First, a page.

Brooke Walters is wrapping up her final semester as an MBA student at The University of Tulsa and searching for job opportunities in Denver, where she will soon relocate and begin her career in business.
Walters came to TU while working as a teacher for Teach for America, a nonprofit organization dedicated to reducing educational inequities in low-income communities. As an undergraduate at The Ohio State University, she majored in political science and international studies, with minors in English and Asian American studies. Walters entered Ohio State with sophomore standing from high school transfer credits, but elected to stay an extra year to augment her political science degree with other areas that interested her. She initially wanted to head to law school right after graduating, but changed her plans.
“I got to work with a wonderful women’s club during my time at Ohio State,” she says, “which instilled in me the love for working in service. I wanted a break and thought, ‘why not work in service?’” While Walters never intended to teach — and had to quickly learn a new skillset — she says that working to serve her students and their families was inspiration for her newfound profession.
She spent two years in the classroom at McClure and Bell elementary schools, teaching language arts and math to fifth and sixth graders. “It was an enlightening experience,” she says. “I hadn’t spent a lot of time with kids before that, but I came to love being around 12-year-olds.”
Walters wanted to continue her own education and took advantage of TU’s Educator Tuition Scholarship, which waives two-thirds of tuition expenses for qualified Oklahoma elementary or secondary school teachers who enroll part-time in a graduate program. Additional scholarships covered the remainder of her tuition. She enrolled in TU’s part-time MBA program in the fall of 2015.
Soon after, Walters switched roles and began working in administration for a charter school. While the promotion was a good professional move, it also meant she lost part of her scholarship funding. “It was devastating,” she recalls, “but Patty Kitchen and everyone in the graduate advising office worked tirelessly to find other funding.” Walters unenrolled for a semester and was elated when a graduate assistantship made it possible for her to return to TU as a full-time MBA student.
Enrolling full-time afforded Walters the opportunity to secure a summer internship in China. “I applied for a few things locally and out of state, but nothing piqued my interest,” she says. “I reached out to a former professor at Ohio State who had traveled frequently to Asia and told him I wanted to go to China.” Her professor put her in contact with his friend and business partner, who helped Walters find an internship with a company specializing in cultural exchange programs. She worked in a Montessori school teaching pre-K and kindergarten English and also worked with school administrators to develop a process to bring additional English teachers to China.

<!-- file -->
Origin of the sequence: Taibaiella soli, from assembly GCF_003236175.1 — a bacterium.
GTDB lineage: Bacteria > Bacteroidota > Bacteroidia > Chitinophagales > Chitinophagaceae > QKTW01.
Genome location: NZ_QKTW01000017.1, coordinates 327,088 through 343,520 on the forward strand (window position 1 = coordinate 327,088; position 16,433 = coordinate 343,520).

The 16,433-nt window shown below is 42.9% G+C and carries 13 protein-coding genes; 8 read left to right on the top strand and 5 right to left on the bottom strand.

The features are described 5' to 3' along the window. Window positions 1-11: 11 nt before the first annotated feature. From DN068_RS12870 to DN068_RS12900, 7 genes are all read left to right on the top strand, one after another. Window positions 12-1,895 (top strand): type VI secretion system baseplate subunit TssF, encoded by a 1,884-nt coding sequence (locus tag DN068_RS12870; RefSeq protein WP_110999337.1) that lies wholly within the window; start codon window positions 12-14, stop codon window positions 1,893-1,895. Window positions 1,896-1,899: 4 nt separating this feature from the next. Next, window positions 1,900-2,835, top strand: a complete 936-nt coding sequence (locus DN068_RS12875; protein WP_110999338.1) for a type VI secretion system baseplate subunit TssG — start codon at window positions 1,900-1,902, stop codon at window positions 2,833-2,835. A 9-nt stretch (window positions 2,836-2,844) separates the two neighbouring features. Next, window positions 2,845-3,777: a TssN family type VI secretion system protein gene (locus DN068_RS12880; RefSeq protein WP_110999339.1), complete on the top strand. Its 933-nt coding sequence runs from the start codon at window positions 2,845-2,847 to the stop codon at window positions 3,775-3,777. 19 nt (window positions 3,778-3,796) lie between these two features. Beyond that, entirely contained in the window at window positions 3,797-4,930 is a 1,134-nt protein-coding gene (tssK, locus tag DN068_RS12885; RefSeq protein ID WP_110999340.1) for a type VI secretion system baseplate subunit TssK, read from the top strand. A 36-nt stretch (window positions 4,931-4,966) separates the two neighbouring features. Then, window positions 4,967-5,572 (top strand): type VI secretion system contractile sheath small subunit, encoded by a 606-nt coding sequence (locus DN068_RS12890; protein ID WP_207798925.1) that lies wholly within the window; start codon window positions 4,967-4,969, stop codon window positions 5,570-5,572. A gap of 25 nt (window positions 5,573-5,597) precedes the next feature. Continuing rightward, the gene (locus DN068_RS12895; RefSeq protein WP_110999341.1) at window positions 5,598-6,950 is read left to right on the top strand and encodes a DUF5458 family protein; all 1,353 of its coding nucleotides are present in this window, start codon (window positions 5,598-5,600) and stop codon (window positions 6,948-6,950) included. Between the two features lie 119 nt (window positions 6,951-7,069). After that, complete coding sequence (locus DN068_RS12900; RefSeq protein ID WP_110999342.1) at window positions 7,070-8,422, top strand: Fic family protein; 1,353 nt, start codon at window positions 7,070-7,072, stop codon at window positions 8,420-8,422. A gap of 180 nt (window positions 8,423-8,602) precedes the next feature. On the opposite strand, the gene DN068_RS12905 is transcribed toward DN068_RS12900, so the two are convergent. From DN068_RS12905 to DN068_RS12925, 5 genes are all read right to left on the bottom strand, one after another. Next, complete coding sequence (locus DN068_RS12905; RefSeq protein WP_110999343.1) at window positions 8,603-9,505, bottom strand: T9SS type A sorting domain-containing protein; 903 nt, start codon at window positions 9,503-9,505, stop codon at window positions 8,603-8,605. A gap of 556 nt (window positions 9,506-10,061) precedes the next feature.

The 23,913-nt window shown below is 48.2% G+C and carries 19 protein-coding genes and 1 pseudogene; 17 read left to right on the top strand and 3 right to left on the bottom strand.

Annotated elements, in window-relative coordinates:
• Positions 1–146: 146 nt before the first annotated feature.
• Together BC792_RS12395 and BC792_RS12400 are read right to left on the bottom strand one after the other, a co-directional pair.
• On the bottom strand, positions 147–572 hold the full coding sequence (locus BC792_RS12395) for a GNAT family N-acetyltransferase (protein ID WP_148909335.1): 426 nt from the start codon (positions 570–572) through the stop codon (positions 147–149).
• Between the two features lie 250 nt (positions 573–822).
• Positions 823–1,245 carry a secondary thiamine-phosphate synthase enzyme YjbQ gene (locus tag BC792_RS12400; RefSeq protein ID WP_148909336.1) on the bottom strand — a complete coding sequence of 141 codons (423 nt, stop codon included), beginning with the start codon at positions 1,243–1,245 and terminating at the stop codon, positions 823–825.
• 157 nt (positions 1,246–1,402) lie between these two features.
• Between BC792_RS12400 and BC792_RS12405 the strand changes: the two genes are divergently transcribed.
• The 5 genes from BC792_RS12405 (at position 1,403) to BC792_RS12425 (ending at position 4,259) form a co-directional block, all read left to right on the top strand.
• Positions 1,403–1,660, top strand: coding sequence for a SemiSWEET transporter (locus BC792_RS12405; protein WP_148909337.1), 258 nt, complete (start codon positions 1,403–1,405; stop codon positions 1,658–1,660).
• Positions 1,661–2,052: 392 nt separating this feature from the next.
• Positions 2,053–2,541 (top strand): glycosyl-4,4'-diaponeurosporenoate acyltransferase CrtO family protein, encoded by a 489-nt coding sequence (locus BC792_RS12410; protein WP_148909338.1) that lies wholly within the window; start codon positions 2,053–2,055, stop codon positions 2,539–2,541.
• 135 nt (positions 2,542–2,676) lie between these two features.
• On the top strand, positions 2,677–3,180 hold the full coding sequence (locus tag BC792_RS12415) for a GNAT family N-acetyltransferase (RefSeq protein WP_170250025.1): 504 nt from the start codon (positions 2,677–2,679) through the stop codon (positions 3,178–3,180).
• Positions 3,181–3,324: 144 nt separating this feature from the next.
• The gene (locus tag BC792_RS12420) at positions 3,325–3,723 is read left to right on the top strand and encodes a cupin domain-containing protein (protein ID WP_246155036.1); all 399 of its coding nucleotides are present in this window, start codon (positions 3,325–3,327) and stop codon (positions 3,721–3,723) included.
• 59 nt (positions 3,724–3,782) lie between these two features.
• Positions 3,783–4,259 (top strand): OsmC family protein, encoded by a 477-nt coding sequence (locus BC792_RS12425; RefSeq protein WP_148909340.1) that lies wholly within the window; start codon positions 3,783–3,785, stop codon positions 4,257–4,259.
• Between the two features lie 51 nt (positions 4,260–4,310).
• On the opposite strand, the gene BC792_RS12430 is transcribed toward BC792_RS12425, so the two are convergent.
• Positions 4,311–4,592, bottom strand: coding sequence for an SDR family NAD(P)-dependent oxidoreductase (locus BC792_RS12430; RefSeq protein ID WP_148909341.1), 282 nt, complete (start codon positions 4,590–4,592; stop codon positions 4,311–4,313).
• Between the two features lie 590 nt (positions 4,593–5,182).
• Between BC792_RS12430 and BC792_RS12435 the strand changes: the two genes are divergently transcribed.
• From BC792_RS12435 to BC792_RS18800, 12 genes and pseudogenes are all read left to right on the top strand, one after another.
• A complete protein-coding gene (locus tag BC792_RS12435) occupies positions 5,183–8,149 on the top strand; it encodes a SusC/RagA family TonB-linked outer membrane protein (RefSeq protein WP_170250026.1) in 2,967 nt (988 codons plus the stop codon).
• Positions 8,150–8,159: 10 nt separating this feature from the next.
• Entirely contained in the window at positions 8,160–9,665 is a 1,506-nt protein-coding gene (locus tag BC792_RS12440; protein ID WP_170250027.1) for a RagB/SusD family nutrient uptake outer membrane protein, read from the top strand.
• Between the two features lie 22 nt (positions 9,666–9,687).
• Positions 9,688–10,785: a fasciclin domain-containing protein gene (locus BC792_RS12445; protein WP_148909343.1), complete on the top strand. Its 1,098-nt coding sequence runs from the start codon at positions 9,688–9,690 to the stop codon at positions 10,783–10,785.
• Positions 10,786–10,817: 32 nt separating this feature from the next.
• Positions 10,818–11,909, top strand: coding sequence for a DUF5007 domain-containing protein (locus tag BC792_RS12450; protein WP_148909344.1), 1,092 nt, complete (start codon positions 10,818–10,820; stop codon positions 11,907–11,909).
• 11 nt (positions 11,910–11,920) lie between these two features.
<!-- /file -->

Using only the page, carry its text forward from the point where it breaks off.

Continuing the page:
This semester, Walters is refining her entrepreneurial skills by participating in the Love’s Entrepreneur’s Cup, a statewide collegiate business plan competition. She and teammate Ryan Bailey developed SkillCred, a platform for technical skills-based testing. “People lie on their résumés all the time,” she explains. “This platform serves as insurance against that for new hires who indicate they have experience with certain skills, but not necessarily a certification in the area.” Walters says the process has been fast-paced and fun.
Of her experience in the MBA program, Walters says, “I went into my undergraduate experience for the love of education and studied things that interested me. I pursued graduate school more for utility, and the MBA has set me up with a foundation for a long-term career in business.”
She also reiterates TU’s commitment to ensuring she could continue her education after losing the initial education scholarship. “Everyone was pulling for me to get me back into the classroom,” she says. “That experience just highlights the feeling of what it’s like to be at TU every day.”
Walters looks forward to living in a bigger city once again, but has also enjoyed her time in Tulsa. “It’s been great. The people are wonderful, and I’ve never felt more at home in a place that isn’t my home.”